Over the course of a year, they probably lost AT LEAST 1 day's of work to fees for small transactions.

Finally, when I've got cash, I tend to be bit more cautious with my purchases.

So I hope cash will be around for quite a while longer, as it serves a very useful purpose that cards never will.

Title: Re: V - Visa
Post by: dwy000 on June 04, 2019, 11:08:40 AM
I've stopped counting the number of transactions where the seller charges a "credit card transaction fee" of 2-2.5% on top of the selling price (usually it's for larger ticket items).  I love my cash back but when they tack it on as an add on I almost always go for the debit transaction.  But I'm assuming many people using the "credit" part of the credit card don't have much flexibility.
Title: Re: V - Visa
Post by: Liberty on June 04, 2019, 01:00:21 PM
Cash is better for taxe avoidance. That’s why many like cash.

One more reason it's going to go away over time.

Cash doesn't give you cashback rewards or points either.

I don't think cash will go away. I think it would get voted down in the supreme court as unconstitutional. Louisiana tried to do something similar in 2011 which would prevent all 2nd hand cash transactions (yard sales and stuff like that). But it was almost immediately revised to only be for cash to precious metals as it was getting called unconstitutional.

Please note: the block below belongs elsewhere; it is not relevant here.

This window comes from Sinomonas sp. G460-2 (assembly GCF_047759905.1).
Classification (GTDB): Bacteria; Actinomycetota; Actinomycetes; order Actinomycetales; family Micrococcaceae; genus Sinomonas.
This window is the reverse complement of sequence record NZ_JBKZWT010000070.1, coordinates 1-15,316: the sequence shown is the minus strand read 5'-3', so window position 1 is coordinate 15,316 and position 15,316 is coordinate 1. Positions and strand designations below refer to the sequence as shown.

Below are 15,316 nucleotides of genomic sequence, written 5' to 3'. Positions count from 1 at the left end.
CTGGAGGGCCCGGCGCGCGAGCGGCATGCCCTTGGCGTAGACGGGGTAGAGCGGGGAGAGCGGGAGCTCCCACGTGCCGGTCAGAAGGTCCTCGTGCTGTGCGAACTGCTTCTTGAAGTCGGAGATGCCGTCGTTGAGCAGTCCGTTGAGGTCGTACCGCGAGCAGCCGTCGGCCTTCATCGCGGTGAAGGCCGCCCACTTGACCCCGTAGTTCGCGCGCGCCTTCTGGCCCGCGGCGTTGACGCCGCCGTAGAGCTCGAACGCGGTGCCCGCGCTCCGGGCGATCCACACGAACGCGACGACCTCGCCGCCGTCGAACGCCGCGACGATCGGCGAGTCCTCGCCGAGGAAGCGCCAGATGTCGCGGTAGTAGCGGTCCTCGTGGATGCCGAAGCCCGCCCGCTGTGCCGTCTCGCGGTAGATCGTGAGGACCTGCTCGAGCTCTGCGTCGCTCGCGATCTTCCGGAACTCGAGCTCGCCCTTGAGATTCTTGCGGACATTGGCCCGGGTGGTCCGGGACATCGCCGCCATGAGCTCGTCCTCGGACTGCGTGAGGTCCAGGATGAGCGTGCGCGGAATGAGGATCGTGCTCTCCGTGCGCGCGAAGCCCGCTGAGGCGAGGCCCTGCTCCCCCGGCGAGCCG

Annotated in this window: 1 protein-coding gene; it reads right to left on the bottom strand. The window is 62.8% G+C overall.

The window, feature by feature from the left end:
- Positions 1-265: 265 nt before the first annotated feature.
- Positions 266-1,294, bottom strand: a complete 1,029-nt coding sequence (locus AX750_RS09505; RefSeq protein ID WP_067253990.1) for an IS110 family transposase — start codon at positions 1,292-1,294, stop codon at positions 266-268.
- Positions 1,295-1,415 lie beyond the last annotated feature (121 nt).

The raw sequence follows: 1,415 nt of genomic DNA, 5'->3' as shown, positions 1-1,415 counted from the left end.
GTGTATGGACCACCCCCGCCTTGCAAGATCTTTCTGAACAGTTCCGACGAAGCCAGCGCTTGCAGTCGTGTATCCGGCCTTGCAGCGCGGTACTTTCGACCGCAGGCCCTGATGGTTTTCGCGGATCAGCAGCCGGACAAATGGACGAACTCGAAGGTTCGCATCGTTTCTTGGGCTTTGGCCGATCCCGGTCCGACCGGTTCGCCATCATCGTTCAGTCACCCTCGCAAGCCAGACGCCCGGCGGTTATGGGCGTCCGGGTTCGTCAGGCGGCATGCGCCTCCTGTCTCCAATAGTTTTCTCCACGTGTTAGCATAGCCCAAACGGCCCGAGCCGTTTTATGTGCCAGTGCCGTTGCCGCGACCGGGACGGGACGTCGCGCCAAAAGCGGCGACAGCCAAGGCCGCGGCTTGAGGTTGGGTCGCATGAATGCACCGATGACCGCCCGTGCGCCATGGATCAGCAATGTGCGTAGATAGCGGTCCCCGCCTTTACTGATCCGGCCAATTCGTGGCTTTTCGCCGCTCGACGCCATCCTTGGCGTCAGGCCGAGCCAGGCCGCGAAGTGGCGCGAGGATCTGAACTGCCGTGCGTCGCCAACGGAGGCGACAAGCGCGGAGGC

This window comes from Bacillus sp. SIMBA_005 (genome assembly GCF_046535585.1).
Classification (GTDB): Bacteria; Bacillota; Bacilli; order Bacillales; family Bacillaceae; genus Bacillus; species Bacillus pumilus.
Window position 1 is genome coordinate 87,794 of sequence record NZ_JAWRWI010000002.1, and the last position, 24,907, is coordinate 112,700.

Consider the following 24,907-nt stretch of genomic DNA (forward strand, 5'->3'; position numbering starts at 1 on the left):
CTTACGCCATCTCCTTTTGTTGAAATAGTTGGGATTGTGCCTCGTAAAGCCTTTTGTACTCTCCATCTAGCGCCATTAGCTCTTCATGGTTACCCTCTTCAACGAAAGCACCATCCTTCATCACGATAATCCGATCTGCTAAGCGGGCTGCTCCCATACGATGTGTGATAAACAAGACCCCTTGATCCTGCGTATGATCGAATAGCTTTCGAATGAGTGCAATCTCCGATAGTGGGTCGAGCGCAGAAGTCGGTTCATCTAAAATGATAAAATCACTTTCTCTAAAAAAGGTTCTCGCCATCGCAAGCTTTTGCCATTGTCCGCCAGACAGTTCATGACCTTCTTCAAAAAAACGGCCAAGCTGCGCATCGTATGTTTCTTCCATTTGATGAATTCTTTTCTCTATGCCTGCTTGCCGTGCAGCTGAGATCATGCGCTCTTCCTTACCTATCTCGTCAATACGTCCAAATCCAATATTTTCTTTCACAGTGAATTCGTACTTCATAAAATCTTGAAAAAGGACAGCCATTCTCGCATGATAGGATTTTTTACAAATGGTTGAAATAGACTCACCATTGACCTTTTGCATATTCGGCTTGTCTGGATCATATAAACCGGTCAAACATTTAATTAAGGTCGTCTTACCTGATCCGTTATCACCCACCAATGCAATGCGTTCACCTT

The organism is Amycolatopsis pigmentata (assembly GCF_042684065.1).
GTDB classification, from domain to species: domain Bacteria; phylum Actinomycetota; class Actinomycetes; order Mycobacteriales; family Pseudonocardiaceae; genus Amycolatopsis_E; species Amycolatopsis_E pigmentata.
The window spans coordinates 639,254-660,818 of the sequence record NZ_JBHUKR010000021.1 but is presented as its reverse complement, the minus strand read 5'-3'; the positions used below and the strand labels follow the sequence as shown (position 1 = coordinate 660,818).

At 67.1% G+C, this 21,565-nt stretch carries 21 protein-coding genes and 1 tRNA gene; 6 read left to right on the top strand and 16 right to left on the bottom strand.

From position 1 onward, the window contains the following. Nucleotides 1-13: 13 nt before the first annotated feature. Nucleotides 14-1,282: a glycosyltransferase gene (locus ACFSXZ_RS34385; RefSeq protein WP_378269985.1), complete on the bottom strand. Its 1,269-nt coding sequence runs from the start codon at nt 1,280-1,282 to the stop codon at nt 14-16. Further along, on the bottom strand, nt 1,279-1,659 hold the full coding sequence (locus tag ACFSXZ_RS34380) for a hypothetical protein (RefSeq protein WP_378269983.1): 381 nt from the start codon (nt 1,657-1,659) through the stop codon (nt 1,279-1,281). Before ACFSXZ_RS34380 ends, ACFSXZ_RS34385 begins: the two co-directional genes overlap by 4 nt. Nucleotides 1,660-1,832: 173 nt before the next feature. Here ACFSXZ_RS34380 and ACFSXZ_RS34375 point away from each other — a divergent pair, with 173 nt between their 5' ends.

That's not what I meant. I meant it'll keep going away progressively in an organic way as it has for the past decades, not that it's suddenly going to be banned soon or that it won't remain for some (increasingly rare) uses.
Title: Re: V - Visa
Post by: Spekulatius on June 04, 2019, 05:54:25 PM
Interesting discussion. I still think there is risk of disrupt on in this sector. sure Visa and MA only take 0.2%, but the total take from banks or CC companies  is more 3%, which is actually quite significant when we talk about larger sums. That’s why car dealers don’t take a CC’s  to pay for your car , except a down payment. Same for very small sums. So there is opportunity for disruption, which could come via Visa and MA, but if Visa would allow an alternative source, they would piss off all their customers. So I think they might be tied to the mast. But if someone were to take totally new approach, then  quite likely  the total cost of payment could be reduced to a fraction of what’s out there. I think for large payment, actually a crypto solution might work, but I have no idea. perhaps this goes via Visa or MC, but I am not sure.
Title: Re: V - Visa
Post by: RuleNumberOne on June 04, 2019, 09:08:56 PM
If expenses are $95 out of the $100, half the $5 profit is gone.

Right now the fee is 4%. This is for payments in the range of $5000.